Many firms, such as Walmart, gain competitive advantage by establishing themselves as the low-cost leader in an industry. These firms achieve their competitive advantage through low prices. They do this through high volumes and the efficient design and operation of their supply chain. Although prices are generally set outside the realm of operations, low prices cannot be achieved without strict attention to cost and the design and management of operations.

General Electric, for example, discovered that design determines 75 percent of its manufacturing costs. Costs accumulate through the value chain, and include the costs of raw materials and purchased parts, direct manufacturing cost, distribution, post-sale services, and all supporting processes. Through good design and by chipping away at costs, operations managers help to support a firm’s strategy to be a low-price leader. They emphasize achieving economies of scale and finding cost advantages from all sources in the value chain.

Low cost can result from high productivity and high-capacity utilization. More important, improvements in quality lead to improvements in productivity, which in turn lead to lower costs. Thus, a strategy of continuous improvement is essential to achieve a low-cost competitive advantage.

The only major U.S. airline that has been continuously profitable over the last several decades is Southwest Airlines. Other airlines have had to collectively reduce costs by $18.6 billion, or 29 percent of their total operating expenses, to operate at the same level (cost per mile) as Southwest. The high-cost airlines such as United and American face enormous pressure from low-fare carriers such as Southwest Airlines. A long-time industry consultant, stated “The industry really is at a point where survival is in question.” In recent years, airlines have reduced capacity, cut routes, and increased fees for peripheral services like baggage and food. We have also seen mergers, such as between Delta and Northwest and between United and Continental, to reduce system-wide costs.


The role of quality in achieving competitive advantage was demonstrated by several research studies. Researchers have found that:

Businesses offering premium-quality goods usually have large market shares and were early entrants into their markets.

Quality is positively and significantly related to a higher return on investment for almost all kinds of market situations.

A strategy of quality improvement usually leads to increased market share, but at a cost in terms of reduced short-run profitability.

Producers of high-quality goods can usually charge premium prices.

Exhibit 3.2 summarizes the impact of quality on profitability. The value of a good or service in the marketplace is influenced by the quality of its design. Improvements in performance, features, and reliability will differentiate the good or service from its competitors, improve a firm’s quality reputation, and improve the perceived value of the customer benefit package. This allows the company to command higher prices and achieve an increased market share. This, in turn, leads to increased revenues that offset the added costs of improved design. Improved conformance in production leads to lower manufacturing and service costs through savings in rework, scrap, and warranty expenses. The net effect of improved quality of design and conformance is increased profits.

In many industries, strategies often lead to trade-offs between quality and cost; some company strategies sacrifice quality in order to develop a low-cost advantage. Such has been the case with new automobile start-ups, especially with Hyundai Motor Co. However, goods quality has evolved over the years and now is generally considered to be an order qualifier. Operations managers deal with quality issues on a daily basis; these include ensuring that goods are produced defect-free or that service is delivered flaw lessly. In the long run, it is the design of goods and service processes that ultimately defines the quality of outputs and outcomes.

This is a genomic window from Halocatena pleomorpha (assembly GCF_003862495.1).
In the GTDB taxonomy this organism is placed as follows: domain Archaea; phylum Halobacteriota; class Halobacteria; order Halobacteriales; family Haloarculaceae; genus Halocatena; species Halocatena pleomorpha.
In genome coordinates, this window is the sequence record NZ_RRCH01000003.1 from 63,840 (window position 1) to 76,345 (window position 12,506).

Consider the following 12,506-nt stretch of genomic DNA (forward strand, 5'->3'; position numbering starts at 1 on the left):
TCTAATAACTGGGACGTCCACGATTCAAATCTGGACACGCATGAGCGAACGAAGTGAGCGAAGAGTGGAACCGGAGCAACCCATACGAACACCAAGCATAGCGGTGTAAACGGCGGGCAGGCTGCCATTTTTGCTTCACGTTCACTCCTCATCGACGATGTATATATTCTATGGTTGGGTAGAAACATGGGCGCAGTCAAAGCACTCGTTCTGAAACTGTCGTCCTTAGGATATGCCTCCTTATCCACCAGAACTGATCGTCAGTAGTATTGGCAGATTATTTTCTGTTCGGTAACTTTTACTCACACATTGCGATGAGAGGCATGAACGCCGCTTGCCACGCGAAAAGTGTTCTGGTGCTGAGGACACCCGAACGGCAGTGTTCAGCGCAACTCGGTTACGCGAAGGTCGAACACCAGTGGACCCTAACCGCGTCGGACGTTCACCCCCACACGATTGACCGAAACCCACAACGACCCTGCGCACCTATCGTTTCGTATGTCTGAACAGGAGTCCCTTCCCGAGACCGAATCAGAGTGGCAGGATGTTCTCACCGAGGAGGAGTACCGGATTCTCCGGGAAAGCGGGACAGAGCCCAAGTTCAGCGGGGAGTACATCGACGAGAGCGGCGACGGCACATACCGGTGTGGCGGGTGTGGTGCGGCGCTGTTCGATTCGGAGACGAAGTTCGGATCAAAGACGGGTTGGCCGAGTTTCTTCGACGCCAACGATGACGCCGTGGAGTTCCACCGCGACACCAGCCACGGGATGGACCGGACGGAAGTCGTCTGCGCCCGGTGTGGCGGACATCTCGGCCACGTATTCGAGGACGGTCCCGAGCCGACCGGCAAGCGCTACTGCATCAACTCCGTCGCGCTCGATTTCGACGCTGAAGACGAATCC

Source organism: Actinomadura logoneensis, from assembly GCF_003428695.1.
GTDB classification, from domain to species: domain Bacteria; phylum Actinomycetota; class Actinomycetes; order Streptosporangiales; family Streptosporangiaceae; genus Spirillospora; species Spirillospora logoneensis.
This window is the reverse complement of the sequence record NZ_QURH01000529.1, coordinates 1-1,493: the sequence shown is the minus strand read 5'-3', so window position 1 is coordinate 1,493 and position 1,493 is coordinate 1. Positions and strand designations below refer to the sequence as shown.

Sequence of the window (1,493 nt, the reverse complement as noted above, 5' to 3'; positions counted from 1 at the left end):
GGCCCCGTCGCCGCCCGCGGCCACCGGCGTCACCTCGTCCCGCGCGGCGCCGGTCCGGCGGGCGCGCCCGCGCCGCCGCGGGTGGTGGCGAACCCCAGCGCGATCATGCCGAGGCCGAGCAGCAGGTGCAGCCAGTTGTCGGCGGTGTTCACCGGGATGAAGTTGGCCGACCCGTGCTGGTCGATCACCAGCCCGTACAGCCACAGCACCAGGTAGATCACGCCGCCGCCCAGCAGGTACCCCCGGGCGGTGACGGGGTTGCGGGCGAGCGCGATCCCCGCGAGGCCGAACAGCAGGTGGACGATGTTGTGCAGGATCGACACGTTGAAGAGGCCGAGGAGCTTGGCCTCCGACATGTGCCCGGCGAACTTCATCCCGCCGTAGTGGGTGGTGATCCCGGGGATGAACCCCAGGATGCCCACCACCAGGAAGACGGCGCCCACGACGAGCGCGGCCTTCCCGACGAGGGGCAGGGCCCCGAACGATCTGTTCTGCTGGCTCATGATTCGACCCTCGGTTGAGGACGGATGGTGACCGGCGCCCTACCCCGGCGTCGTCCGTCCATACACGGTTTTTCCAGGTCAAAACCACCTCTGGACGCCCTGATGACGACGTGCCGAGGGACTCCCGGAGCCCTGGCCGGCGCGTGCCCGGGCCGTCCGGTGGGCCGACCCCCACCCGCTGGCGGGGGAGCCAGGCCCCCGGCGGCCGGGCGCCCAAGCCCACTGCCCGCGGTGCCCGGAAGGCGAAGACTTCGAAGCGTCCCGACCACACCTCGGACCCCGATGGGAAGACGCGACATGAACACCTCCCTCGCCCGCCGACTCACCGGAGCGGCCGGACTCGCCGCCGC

In today’s society, time is perhaps the most important source of competitive advantage. Customers demand quick response, short waiting times, and consistency in performance. Many firms, such as CNN, FedEx, and Walmart, know how to use time as a competitive weapon to create and deliver superior goods and services.

Speeding up processes in supply chains improves customer response. Deliveries can be made faster, and more often on time. However, time reductions can only be accomplished by streamlining and simplifying processes to eliminate non-value-added steps such as rework and waiting time. This forces improvements in quality by reducing the opportunity for mistakes and errors. By reducing non-value-added steps, costs are reduced as well. Thus, time reductions often drive simultaneous improvements in quality, cost, and productivity. Designing processes and using technology efficiently to improve speed and time reliability are some of the most important activities for operations managers.


Success in globally competitive markets requires both design and demand flexibility. In the automobile industry, for example, new models are constantly being developed. Companies that can exploit flexibility by building several different vehicles on the same assembly line at one time, enabling them to switch output as demand shifts, will be able to sell profitably at lower volumes.

Flexibility is manifest in mass-customization strategies that are becoming increasingly prevalent today. Mass customization is being able to make whatever goods and services the customer wants, at any volume, at any time for anybody, and for a global organization, from any place in the world. Some examples include Sign-tic company signs that are uniquely designed for each customer from a standard base sign structure; business consulting; Levi’s jeans that are cut to exact measurements; personal Web pages; estate planning; Motorola pagers customized in different colors, sizes, and shapes; personal weight-training programs; and modular furniture that customers can configure to their unique needs and tastes. Customer involvement might occur at the design (as in the case of custom signs), fabrication (Levi’s jeans), assembly (Motorola pagers), or postproduction (customer-assembled modular furniture) stages of the value chain. Mass customization requires companies to align their activities around differentiated customer segments and design goods, services, and operations around flexibility.